Microsoft Band has been available for three months now in the USA and has got its first large update, adding 12 additional workouts to the fitness band alongside updates to mobile apps.
The 12 new fitness workouts include works from Mark Rippetoe, a best-selling fitness author. Microsoft will make those available on the Band and the mobile apps.
Tweaks to the Microsoft Health app will be available in an update for Windows Phone, Android and iOS. Microsoft is focusing on making its health platform available to everyone, to compete with Google Fit and Apple Health.
Microsoft does seem more concerned with the software than the hardware when it comes to the Microsoft Band, and the lack of supply for the device shows the software giant is not making the fitness band a serious consumer product.
In our research of the Microsoft Band, we found the £131 ($199) fitness band to is reported to lack the design quality of the FitBit Charge or Jawbone UP24, but Microsoft Health has a management and smart interface for health fanatics.
Microsoft has made the Microsoft Band available to order today in the US, but there’s no word yet on when, or in fact if, it’s coming to the UK.
Microsoft Band: Price
As it’s currently only available in the US, Microsoft’s Band is priced at $199 and there is no UK price yet. That’s £125, which seems like a reasonable guess to us. The Samsung Gear Fit is priced at £180.
Microsoft Band: Features
The Microsoft Band is powered by Microsoft’s new Health platform, which Windows Phone, Android and iOS users will be able to use even if they don’t own a Microsoft Band. Like Apple’s Health app, it collects and stores data from fitness devices (whether that’s the Microsoft Band or a third-party fitness tracker like the FitBit) to offer up insights to help you live a healthier life.
The Microsoft Band tracks your heart rate, steps, calories and sleep, and feeds all of that information into the Health app. You can set goals, use the Microsoft Band to complete guided workouts, map the routes you’ve run, cycled or hiked using GPS, and more.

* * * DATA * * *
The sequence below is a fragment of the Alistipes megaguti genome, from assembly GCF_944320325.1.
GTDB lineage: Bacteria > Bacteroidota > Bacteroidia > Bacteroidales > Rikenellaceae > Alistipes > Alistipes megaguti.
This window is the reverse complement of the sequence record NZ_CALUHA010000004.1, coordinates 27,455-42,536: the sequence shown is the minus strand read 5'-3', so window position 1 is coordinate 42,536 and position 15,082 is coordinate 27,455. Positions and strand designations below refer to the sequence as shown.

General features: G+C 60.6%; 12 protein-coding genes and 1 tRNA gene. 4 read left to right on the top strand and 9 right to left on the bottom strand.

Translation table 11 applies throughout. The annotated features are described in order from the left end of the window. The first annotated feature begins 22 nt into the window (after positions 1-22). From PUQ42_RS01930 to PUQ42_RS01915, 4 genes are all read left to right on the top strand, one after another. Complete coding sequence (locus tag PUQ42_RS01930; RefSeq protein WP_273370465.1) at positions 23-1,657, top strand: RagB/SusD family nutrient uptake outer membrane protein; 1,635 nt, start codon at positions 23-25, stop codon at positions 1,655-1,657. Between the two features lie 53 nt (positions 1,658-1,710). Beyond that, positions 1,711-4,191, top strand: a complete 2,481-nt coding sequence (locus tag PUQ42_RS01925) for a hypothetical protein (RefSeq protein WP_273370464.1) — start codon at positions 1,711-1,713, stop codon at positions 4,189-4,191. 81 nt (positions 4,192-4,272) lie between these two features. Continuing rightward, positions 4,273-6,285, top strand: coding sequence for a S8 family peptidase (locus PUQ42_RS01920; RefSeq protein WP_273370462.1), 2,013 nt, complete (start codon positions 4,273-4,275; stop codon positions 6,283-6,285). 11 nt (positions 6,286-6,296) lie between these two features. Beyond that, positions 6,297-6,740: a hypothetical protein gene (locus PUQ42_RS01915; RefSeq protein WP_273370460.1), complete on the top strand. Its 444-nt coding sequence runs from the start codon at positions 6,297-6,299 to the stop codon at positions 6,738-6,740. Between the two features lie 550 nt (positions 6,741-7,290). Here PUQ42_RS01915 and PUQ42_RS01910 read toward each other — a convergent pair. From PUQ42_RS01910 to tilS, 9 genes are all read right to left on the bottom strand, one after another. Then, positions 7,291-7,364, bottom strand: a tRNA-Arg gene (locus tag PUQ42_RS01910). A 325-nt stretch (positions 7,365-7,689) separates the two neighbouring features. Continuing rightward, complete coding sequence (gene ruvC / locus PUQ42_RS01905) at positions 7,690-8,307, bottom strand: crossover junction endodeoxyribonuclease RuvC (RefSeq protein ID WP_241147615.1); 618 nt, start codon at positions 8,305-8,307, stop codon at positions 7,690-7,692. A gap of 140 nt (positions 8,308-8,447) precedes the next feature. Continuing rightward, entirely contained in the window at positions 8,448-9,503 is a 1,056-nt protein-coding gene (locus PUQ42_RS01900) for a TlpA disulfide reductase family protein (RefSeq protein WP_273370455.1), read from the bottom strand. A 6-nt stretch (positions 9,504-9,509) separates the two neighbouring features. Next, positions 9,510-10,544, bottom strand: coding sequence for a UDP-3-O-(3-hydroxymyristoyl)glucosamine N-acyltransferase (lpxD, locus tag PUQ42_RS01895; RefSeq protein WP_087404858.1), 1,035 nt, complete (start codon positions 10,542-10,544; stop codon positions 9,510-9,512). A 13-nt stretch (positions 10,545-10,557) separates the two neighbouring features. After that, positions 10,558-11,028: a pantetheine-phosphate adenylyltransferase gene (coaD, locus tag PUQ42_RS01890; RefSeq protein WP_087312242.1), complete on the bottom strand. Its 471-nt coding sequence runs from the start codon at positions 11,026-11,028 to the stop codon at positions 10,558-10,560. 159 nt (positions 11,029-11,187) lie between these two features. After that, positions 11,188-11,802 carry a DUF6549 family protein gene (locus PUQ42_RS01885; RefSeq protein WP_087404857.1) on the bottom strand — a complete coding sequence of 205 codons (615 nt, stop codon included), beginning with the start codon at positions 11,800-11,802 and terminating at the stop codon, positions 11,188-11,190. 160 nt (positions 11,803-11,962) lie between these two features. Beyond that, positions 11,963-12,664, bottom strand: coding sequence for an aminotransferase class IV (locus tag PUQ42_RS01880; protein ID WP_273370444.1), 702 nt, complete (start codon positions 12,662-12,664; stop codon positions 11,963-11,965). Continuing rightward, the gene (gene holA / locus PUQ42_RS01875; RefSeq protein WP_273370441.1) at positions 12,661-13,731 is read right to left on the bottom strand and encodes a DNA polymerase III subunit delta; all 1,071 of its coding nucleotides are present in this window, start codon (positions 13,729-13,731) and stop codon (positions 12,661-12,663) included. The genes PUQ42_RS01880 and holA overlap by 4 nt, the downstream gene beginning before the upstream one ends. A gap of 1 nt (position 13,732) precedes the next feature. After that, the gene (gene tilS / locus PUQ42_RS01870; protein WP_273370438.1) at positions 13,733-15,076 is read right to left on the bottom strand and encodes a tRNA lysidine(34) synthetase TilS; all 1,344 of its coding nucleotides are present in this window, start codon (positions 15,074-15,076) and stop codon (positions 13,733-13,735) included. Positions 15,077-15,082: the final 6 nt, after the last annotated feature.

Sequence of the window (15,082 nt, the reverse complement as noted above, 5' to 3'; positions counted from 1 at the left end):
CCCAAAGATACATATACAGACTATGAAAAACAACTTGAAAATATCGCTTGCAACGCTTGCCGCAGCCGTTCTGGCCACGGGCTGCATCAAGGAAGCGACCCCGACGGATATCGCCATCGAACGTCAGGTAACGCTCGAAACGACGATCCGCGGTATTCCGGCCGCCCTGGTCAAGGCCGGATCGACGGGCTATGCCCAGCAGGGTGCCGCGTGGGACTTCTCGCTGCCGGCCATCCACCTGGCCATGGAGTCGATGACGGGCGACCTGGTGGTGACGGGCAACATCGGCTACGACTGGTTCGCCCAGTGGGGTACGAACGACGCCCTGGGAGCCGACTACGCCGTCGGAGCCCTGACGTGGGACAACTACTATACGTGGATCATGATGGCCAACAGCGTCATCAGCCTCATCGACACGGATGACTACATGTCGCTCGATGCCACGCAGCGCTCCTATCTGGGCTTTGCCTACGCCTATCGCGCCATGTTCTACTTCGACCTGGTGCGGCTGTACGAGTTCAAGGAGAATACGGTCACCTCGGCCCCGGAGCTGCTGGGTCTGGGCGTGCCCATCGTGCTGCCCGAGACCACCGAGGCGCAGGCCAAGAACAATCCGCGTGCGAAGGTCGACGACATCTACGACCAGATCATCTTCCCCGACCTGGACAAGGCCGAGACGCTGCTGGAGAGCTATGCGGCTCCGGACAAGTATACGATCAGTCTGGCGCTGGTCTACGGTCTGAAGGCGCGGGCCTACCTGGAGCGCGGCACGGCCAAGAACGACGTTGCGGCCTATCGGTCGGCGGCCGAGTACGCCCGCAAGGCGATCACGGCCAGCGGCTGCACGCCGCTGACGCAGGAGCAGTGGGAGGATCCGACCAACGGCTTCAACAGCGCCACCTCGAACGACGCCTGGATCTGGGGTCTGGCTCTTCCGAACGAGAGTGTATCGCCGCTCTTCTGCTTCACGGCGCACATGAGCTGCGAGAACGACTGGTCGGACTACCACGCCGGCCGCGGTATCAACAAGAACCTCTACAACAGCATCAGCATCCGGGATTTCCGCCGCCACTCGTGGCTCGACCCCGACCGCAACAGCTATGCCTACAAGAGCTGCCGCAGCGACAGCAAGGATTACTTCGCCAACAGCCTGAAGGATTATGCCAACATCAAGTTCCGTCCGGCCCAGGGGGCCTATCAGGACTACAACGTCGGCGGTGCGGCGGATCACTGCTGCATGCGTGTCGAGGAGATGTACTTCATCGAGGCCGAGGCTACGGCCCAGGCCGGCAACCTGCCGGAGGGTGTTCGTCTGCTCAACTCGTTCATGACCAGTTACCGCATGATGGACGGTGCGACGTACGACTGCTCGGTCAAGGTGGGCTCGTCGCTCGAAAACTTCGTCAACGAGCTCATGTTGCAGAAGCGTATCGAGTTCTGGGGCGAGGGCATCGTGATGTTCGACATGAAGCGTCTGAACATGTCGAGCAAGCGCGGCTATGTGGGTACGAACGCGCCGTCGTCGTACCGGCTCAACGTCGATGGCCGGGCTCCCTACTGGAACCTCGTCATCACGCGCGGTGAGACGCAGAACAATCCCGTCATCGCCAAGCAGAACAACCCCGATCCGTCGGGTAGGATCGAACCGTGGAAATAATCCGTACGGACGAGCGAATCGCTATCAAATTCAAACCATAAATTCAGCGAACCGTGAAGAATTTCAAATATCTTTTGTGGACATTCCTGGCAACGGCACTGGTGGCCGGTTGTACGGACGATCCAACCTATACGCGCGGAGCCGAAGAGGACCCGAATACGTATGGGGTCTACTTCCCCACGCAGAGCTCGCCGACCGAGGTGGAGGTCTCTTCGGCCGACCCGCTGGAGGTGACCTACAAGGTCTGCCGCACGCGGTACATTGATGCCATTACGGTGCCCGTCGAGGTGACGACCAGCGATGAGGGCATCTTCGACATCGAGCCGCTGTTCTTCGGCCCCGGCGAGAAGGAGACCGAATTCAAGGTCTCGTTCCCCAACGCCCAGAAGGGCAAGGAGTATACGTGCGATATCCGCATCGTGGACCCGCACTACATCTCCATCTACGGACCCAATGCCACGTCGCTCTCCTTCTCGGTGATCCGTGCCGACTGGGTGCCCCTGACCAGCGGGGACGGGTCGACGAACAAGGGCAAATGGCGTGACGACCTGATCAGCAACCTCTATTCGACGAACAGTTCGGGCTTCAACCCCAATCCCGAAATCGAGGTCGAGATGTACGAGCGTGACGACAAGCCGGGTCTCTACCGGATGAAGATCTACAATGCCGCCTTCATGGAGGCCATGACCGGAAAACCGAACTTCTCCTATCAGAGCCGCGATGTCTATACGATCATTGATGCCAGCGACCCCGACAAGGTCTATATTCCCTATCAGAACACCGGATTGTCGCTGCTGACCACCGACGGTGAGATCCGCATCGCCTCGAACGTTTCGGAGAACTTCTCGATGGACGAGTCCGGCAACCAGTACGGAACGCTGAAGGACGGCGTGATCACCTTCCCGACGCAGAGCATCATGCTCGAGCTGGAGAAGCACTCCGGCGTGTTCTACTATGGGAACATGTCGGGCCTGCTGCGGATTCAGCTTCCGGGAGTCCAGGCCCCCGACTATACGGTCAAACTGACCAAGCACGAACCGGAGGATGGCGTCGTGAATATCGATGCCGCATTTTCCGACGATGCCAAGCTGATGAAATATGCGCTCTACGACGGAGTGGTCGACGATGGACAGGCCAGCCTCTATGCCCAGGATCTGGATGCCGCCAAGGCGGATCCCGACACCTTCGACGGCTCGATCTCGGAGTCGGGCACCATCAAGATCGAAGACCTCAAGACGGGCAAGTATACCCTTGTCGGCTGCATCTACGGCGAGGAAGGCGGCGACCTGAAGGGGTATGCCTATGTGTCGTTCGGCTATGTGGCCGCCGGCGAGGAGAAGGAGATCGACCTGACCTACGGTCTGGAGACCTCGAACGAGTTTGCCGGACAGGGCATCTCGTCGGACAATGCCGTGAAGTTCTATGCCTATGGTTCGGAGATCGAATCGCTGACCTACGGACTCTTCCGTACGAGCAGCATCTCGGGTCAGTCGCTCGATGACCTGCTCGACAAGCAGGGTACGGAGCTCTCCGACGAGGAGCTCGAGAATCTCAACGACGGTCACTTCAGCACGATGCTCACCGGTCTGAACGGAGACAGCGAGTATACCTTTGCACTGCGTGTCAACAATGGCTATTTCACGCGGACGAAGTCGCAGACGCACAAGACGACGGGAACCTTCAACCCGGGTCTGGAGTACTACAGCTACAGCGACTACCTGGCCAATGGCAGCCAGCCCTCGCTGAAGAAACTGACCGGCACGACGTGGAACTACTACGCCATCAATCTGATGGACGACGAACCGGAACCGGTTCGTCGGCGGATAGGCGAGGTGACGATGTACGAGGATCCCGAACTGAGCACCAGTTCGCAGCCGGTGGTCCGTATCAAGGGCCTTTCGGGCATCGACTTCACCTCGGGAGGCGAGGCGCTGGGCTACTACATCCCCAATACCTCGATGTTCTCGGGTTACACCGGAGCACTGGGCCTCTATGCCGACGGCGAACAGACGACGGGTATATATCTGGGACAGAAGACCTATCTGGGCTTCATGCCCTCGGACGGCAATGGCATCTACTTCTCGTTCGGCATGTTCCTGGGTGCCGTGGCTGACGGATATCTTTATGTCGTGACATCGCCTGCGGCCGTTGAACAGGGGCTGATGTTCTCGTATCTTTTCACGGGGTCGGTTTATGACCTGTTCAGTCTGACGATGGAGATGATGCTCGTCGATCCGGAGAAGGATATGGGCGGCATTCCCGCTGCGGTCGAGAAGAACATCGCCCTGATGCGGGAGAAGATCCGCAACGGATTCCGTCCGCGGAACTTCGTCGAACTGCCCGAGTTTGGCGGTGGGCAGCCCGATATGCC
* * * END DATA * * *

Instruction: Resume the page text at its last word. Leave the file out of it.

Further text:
In addition to the fitness features, you’ll also be able to connect your Microsoft Band to your smartphone or tablet via Bluetooth to get notifications such as emails, calendar alerts and text messages, which you’ll be able to preview. It’ll also let you know when you’ve got an incoming phone call, if you’ve got a notification from Twitter or Facebook, for example.
There’s a built-in timer and alarm app on the Microsoft Band, too.
For Windows Phone 8.1 users, the Microsoft Band gives you access to Cortana from your wrist. You can ask Cortana to take a note for you, or set a reminder, for example.
Microsoft has also partnered up with third-parties to bring more compatible apps to the Microsoft Band, including Starbucks, MyfFitnesspPal, RunKeeper and more.
Microsoft Band: Design, specs and hardware
The Microsoft Band’s strap is made with plastic and fastened with an adjustable clasp. At present, there’s just the black/grey design, though.
The 1.4in TFT full colour display is 320 x 106 pixels, at 11mm x 33mm.
Microsoft claims that the Microsoft Band will last for 48 hours of normal use, but if suggests that the extended use of GPS could make battery life suffer. However, it’ll only take 1.5 hours to recharge the Microsoft Band, which charges using a USB magnetic connector cable.
As you might expect, the Microsoft Band features lots of sensors, as listed below:
- Optical heart rate sensor
- 3-axis accelerometer/gyro
- Ambient light sensor
- Skin temperature sensor
- UV sensor
- Capacitive sensor
- Galvanic skin response
The Microsoft Band isn’t waterproof, but is dust and splash-resistant so should be ok to wear in the rain and will resist sweat. We’ll update this article with UK specific release date information as soon as we uncover it.